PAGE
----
The major difference between Vitra's platform, called CellCard, and PharmaSeq's is that the CellCard system uses color-coded microscale cards, with each color corresponding to a different cell type. Then, the same CCD-based imaging system that reads the fluorescence output from the cells captures the color of the barcode to assign it to a specific cell type.

In addition, in Vitra's system, the CellCards are placed en masse in wells of a microtiter plate, and all assay steps are performed there. According to Mandecki, on the PharmaSeq system, assay prep would likely occur in well plates, while the readouts would be performed while the microtransponders are flowing through a detection chamber, thereby increasing throughput.

In the end, it's probably a minor difference, and the real decision researchers considering the two technologies would have to make is whether or not they want actual images of cells — which Vitra's technology offers, but PharmaSeq's, which is laser- and PMT-based, would not.

And Mandecki believes that the microtransponders could potentially be used for even more types of assays.

"One could think about a different assay configuration in which you could capture certain cell types by having different antibodies on the surface," he said. "So imagine 50 or 100 different antibodies on different microtransponders, and those antibodies capture different cell types, and then those cells are stained [to] produce fluorescence in the flow reader."

A direct comparison of the assay platforms is probably premature at this point since CellCard is on the market while PharmaSeq is still in the early stages of development. A price comparison is also difficult, as Caliper has declined to comment on the cost of CellCard in the past, and Mandecki declined to provide details about possible pricing for PharmaSeq's technology.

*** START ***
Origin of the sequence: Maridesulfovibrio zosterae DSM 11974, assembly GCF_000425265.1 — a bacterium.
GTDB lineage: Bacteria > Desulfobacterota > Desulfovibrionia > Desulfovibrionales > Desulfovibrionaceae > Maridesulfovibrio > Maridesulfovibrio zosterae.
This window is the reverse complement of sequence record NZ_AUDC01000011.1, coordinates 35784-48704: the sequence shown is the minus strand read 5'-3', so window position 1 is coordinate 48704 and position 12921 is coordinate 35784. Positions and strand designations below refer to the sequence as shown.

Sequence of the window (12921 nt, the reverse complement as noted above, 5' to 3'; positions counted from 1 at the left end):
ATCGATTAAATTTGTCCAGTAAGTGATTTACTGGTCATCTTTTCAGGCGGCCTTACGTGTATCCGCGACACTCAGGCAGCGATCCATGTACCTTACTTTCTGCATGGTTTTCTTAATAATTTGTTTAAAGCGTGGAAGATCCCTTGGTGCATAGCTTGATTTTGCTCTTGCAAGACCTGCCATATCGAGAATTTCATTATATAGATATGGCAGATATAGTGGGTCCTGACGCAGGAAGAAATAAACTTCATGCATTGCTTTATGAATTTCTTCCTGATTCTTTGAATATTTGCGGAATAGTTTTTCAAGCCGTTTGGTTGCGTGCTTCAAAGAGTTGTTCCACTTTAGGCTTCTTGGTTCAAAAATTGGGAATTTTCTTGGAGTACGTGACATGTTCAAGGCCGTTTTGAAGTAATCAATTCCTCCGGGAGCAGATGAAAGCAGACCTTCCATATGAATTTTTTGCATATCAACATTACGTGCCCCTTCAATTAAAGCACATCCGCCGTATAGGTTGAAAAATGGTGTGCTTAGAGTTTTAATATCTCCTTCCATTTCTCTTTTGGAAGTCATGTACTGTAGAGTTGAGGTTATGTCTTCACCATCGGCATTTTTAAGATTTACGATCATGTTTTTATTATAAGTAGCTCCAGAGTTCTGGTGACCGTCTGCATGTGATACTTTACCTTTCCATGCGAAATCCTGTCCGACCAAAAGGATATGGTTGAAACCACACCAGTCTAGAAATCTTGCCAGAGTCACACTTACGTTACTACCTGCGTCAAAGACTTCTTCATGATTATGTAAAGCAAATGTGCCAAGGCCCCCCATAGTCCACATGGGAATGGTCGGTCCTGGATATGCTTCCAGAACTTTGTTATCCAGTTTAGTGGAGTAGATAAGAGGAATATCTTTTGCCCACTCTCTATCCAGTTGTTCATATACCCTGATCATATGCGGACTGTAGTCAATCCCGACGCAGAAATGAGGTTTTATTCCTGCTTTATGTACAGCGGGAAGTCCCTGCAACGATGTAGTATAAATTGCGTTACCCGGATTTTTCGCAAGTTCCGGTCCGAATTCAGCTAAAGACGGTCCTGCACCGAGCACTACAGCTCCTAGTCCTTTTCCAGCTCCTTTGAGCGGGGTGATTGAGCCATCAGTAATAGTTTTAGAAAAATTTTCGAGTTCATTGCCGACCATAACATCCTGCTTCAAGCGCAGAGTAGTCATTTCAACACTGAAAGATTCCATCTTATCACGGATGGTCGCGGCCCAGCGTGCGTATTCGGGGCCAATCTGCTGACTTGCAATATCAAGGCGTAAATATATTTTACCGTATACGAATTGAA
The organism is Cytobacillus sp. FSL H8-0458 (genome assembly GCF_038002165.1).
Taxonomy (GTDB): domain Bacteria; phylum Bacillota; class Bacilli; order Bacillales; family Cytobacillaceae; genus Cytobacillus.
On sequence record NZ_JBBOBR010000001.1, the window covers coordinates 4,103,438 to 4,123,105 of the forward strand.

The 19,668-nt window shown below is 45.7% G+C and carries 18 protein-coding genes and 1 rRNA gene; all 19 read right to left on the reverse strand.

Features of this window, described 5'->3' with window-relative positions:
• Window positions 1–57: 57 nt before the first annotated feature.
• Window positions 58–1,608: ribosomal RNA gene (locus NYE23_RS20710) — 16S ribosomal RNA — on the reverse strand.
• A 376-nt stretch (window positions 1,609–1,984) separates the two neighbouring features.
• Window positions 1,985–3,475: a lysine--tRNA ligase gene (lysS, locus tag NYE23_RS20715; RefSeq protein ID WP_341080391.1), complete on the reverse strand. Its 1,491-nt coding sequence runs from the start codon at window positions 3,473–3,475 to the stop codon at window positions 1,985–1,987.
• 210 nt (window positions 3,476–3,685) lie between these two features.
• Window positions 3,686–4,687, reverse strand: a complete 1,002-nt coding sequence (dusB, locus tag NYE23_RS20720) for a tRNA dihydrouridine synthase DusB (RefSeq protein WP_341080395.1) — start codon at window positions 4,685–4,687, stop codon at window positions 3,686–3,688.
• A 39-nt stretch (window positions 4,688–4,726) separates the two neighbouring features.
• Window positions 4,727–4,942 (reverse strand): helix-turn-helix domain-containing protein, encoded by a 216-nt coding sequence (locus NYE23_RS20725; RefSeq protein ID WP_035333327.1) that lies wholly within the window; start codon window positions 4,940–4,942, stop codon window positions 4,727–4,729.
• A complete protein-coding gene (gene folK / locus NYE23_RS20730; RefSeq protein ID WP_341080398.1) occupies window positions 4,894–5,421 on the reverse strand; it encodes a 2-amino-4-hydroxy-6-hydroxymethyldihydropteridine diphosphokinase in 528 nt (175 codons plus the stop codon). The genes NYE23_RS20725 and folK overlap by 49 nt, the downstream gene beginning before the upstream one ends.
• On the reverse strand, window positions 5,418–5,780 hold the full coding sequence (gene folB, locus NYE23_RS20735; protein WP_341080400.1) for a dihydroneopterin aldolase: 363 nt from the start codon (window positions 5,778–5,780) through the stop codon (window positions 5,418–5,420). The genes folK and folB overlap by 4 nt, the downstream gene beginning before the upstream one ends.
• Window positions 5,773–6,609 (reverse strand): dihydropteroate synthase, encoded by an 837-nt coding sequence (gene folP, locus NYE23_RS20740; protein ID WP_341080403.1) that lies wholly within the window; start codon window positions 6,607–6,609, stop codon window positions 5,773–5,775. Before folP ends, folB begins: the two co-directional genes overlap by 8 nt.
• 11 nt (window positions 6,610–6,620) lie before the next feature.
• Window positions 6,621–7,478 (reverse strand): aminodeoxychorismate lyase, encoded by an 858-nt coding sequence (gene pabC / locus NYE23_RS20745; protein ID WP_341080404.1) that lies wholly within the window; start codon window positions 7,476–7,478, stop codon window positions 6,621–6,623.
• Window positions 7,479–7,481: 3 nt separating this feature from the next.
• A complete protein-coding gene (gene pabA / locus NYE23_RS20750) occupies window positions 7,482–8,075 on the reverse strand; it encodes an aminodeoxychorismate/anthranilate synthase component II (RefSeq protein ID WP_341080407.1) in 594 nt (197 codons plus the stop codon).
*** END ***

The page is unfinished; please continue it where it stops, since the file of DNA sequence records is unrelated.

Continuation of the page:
While Mandecki declined to provide a specific timeline for the commercialization of any of the products, he said that the company has prototypes of its flow reader, has validated many types of assays, and is "very interested in finding paths to commercialization."

In terms of current funding, PharmaSeq also was awarded a $128,000 grant last year from the National Human Genome Research Institute to further develop the flow instrument into a version that can perform two-color assays on the microtransponders, according to the grant's abstract. Such an instrument would be able to simultaneously read fluorescence at 570 nm and 670 nm, the emission spectra for the popular Cy3 and Cy5 fluorescent dyes, respectively. Although this instrument would serve to optimize nucleic acid-based assay, similar capabilities would likely be desired for the cell-based system.

Of course, if PharmaSeq sees the cell-based assay project through to the NCI's satisfaction, additional funding in the form of a Phase II SBIR grant looms. The current Phase I grant expires on June 30.

In the meantime, Mandecki stressed that PharmaSeq will consider corporate partnerships to help bring the microtransponder technology to fruition.

As for the prospect of venture capital, Mandecki declined to comment how active PharmaSeq is in its pursuit of VC cash. The company does have investment support from two major corporate entities under its belt: In 2001, Japanese corporate giant Mitsui made a "multi-million dollar equity investment" in PharmaSeq, and, the following year, Sunnyvale, Calif.-based chromatography company Dionex invested $3 million in it.

It is unclear what specific interests either corporation has in the microtransponder technology. Calls to both companies were not returned in time for this publication.

— BB